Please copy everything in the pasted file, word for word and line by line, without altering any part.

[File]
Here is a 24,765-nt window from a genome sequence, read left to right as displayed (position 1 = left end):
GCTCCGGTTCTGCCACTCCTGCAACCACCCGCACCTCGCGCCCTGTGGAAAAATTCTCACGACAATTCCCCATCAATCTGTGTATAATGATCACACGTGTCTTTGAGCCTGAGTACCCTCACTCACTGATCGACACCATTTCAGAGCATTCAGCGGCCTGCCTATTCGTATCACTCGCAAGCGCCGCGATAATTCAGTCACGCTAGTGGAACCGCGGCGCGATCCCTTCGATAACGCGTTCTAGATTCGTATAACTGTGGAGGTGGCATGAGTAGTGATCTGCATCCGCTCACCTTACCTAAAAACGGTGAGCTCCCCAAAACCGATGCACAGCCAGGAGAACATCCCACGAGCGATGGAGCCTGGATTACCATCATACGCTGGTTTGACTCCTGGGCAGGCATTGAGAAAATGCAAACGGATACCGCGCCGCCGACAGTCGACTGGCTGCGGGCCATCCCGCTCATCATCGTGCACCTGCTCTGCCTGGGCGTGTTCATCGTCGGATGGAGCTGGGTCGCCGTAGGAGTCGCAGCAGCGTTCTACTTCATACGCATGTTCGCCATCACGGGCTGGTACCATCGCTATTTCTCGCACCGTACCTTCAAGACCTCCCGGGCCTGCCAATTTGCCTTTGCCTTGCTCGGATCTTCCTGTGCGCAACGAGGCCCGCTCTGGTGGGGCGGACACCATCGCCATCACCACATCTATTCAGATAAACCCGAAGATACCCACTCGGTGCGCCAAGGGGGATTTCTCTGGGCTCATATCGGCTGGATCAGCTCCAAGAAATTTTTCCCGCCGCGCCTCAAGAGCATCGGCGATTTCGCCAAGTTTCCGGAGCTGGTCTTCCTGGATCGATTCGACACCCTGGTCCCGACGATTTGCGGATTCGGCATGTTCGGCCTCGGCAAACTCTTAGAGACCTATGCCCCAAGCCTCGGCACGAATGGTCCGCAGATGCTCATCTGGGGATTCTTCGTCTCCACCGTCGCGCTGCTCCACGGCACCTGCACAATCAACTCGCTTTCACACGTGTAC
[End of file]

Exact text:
Here is a 24,765-nt window from a genome sequence, read left to right as displayed (position 1 = left end):
GCTCCGGTTCTGCCACTCCTGCAACCACCCGCACCTCGCGCCCTGTGGAAAAATTCTCACGACAATTCCCCATCAATCTGTGTATAATGATCACACGTGTCTTTGAGCCTGAGTACCCTCACTCACTGATCGACACCATTTCAGAGCATTCAGCGGCCTGCCTATTCGTATCACTCGCAAGCGCCGCGATAATTCAGTCACGCTAGTGGAACCGCGGCGCGATCCCTTCGATAACGCGTTCTAGATTCGTATAACTGTGGAGGTGGCATGAGTAGTGATCTGCATCCGCTCACCTTACCTAAAAACGGTGAGCTCCCCAAAACCGATGCACAGCCAGGAGAACATCCCACGAGCGATGGAGCCTGGATTACCATCATACGCTGGTTTGACTCCTGGGCAGGCATTGAGAAAATGCAAACGGATACCGCGCCGCCGACAGTCGACTGGCTGCGGGCCATCCCGCTCATCATCGTGCACCTGCTCTGCCTGGGCGTGTTCATCGTCGGATGGAGCTGGGTCGCCGTAGGAGTCGCAGCAGCGTTCTACTTCATACGCATGTTCGCCATCACGGGCTGGTACCATCGCTATTTCTCGCACCGTACCTTCAAGACCTCCCGGGCCTGCCAATTTGCCTTTGCCTTGCTCGGATCTTCCTGTGCGCAACGAGGCCCGCTCTGGTGGGGCGGACACCATCGCCATCACCACATCTATTCAGATAAACCCGAAGATACCCACTCGGTGCGCCAAGGGGGATTTCTCTGGGCTCATATCGGCTGGATCAGCTCCAAGAAATTTTTCCCGCCGCGCCTCAAGAGCATCGGCGATTTCGCCAAGTTTCCGGAGCTGGTCTTCCTGGATCGATTCGACACCCTGGTCCCGACGATTTGCGGATTCGGCATGTTCGGCCTCGGCAAACTCTTAGAGACCTATGCCCCAAGCCTCGGCACGAATGGTCCGCAGATGCTCATCTGGGGATTCTTCGTCTCCACCGTCGCGCTGCTCCACGGCACCTGCACAATCAACTCGCTTTCACACGTGTAC